Here we will dive a bit deeper into the remote sensing approach as this is a relatively new and interesting method with much potential. This approach is based on a theory that changes in soil organic carbon can be observed by a sensor (often a satellite) due to changes in soil reflection at certain wavelengths. That this is possible can already be seen when we look at a carbon rich soil, as these tend to be darker (reflecting less radiation) than soils that are low in organic carbon. But besides this change within the visible part of the spectrum, changes also occur in the shortwave infrared wavelengths (1 to 2.5 μm) due to the absorption of radiation by multiple organic compounds (e.g. lignin, cellulose, chlorophyll, etc.). Since there is a lot of information in a satellite image (e.g. Sentinel-2 satellite has 12 bands with a resolution between 10 and 60 meters) it is not possible for humans to analyse all this data. Instead, machine learning methods are used to analyse it and find a statistical relationship between the reflection data and soil organic carbon measurement (training data). These machine learning algorithms, such as Random forest or Support Vector Machines, are then able to classify other locations where no measurements are available, using this statistical relationship. This way, it is possible to provide many individual observations (pixels) of soil organic carbon which provides an overview of the variation in soil organic carbon over a large area.
The past, present and future of soil organic carbon analysis
Since satellite images can now be used to study the soil organic carbon content we are not limited to measurements only in the present and the future. Satellite images are already available since the 70’s providing data over a long period of time. It has to be noted that the first satellites may not have been as accurate as present-day sensors, so these may not all be relevant for soil organic carbon studies. However, for at least last two decades, satellites have been providing good enough quality data to study the soil surface. This provides the possibility to even study the carbon sequestration in the past, assuming the measurements are available to train the machine learning algorithms.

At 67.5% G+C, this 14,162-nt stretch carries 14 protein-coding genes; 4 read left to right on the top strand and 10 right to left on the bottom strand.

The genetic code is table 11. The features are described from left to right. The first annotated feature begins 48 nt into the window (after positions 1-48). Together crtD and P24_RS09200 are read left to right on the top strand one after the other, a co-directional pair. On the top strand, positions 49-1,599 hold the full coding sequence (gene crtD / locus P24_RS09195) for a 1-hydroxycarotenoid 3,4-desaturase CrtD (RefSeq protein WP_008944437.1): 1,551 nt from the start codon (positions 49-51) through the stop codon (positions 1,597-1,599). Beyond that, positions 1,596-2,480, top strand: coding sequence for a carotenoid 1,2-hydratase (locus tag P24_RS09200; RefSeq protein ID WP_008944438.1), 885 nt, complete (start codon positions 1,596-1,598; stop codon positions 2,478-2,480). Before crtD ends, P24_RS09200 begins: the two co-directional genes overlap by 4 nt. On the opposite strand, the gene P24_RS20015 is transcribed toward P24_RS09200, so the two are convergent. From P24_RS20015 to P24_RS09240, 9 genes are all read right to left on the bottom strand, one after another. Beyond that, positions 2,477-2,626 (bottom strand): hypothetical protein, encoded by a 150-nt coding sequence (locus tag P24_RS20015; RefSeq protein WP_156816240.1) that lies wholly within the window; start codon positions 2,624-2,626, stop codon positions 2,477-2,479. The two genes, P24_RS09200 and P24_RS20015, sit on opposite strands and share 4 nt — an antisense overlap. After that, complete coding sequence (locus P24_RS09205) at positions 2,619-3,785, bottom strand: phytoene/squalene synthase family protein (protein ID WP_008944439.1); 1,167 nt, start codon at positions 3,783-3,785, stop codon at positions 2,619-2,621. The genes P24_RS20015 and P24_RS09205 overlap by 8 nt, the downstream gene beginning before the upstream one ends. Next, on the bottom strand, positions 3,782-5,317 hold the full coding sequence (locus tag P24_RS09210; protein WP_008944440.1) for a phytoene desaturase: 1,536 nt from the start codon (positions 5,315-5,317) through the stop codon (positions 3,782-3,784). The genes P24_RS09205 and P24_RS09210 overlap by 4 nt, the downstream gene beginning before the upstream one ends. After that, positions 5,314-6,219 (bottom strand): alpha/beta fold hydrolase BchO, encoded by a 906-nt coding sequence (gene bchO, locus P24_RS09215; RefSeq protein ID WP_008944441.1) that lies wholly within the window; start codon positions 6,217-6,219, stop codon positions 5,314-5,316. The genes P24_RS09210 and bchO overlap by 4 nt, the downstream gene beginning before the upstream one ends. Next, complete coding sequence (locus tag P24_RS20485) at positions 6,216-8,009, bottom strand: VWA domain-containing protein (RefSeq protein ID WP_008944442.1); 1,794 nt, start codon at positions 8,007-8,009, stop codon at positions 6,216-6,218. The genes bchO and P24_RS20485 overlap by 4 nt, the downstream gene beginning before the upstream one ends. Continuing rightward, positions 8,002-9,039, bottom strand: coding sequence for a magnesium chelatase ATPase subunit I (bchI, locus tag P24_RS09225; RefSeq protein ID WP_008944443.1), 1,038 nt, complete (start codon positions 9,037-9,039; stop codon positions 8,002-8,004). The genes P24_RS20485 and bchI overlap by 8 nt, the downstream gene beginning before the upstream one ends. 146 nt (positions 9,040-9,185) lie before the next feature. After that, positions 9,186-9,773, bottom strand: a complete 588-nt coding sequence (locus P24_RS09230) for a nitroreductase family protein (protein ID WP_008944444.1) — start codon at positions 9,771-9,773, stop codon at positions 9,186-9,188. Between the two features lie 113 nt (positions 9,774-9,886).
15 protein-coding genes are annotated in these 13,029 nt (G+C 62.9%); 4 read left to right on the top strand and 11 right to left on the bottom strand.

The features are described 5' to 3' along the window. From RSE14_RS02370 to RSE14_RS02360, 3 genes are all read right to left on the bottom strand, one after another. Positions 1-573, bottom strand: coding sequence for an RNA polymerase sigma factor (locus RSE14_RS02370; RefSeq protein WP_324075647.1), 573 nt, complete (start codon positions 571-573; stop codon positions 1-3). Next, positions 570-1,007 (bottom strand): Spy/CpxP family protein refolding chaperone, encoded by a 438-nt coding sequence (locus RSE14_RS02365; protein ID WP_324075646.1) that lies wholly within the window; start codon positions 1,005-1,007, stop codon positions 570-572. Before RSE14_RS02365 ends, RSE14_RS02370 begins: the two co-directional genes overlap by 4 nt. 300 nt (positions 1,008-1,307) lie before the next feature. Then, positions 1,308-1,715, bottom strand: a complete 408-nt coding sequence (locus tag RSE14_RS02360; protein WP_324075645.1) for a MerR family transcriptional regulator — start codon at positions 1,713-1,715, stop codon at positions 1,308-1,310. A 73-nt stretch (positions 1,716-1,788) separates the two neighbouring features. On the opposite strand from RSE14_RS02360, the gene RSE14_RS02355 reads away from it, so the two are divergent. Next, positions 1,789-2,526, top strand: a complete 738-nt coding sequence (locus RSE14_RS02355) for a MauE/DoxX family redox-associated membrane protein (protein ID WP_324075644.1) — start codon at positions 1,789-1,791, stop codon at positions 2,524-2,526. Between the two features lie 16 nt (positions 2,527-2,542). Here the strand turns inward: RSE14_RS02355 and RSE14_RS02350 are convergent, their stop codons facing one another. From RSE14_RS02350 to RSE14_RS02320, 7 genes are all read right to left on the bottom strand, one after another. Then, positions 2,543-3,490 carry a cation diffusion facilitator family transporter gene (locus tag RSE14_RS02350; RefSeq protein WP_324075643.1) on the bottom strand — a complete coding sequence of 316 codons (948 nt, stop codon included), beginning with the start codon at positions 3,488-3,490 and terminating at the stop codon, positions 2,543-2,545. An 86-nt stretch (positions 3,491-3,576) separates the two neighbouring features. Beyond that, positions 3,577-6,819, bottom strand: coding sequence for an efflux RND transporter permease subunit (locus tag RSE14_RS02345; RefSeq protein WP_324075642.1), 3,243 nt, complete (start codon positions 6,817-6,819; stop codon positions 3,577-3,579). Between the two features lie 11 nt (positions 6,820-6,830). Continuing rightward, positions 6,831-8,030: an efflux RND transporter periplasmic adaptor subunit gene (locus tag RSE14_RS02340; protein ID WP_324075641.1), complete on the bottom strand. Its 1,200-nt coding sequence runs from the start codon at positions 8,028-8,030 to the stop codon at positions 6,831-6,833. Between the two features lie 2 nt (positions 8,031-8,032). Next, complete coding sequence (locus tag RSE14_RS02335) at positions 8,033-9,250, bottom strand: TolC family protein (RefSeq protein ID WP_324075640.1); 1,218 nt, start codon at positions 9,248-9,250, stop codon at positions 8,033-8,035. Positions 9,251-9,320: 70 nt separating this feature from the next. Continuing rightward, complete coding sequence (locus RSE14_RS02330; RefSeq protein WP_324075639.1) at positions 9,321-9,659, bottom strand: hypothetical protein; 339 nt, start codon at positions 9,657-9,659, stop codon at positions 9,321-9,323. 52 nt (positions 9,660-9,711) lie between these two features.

When we now look at the area in southern Kenya where Justdiggit has carried out its interventions (OOGR area), it can be seen that at this point in time no significant change in soil carbon stock has occurred since the start of the intervention practices (2016). Soil organic carbon images such as those below were used to analyse the soil organic carbon over time. These images were produced using the remote sensing approach in combination with measurements taken during a field campaign in 2019. During this field campaign measurements were performed on soil organic carbon as well as sand, clay and silt content. The change in this soil organic carbon is expected to indicate the amount of carbon stored (or lost) in the topsoil over a specific time. However, soil organic carbon observations from Landsat 8 and Sentinel-2 satellites over a period from 2016 to 2019 currently shows no differences at the intervention sites. The difference in soil organic carbon between the intervention sites and a control area without interventions did not yet show any difference either.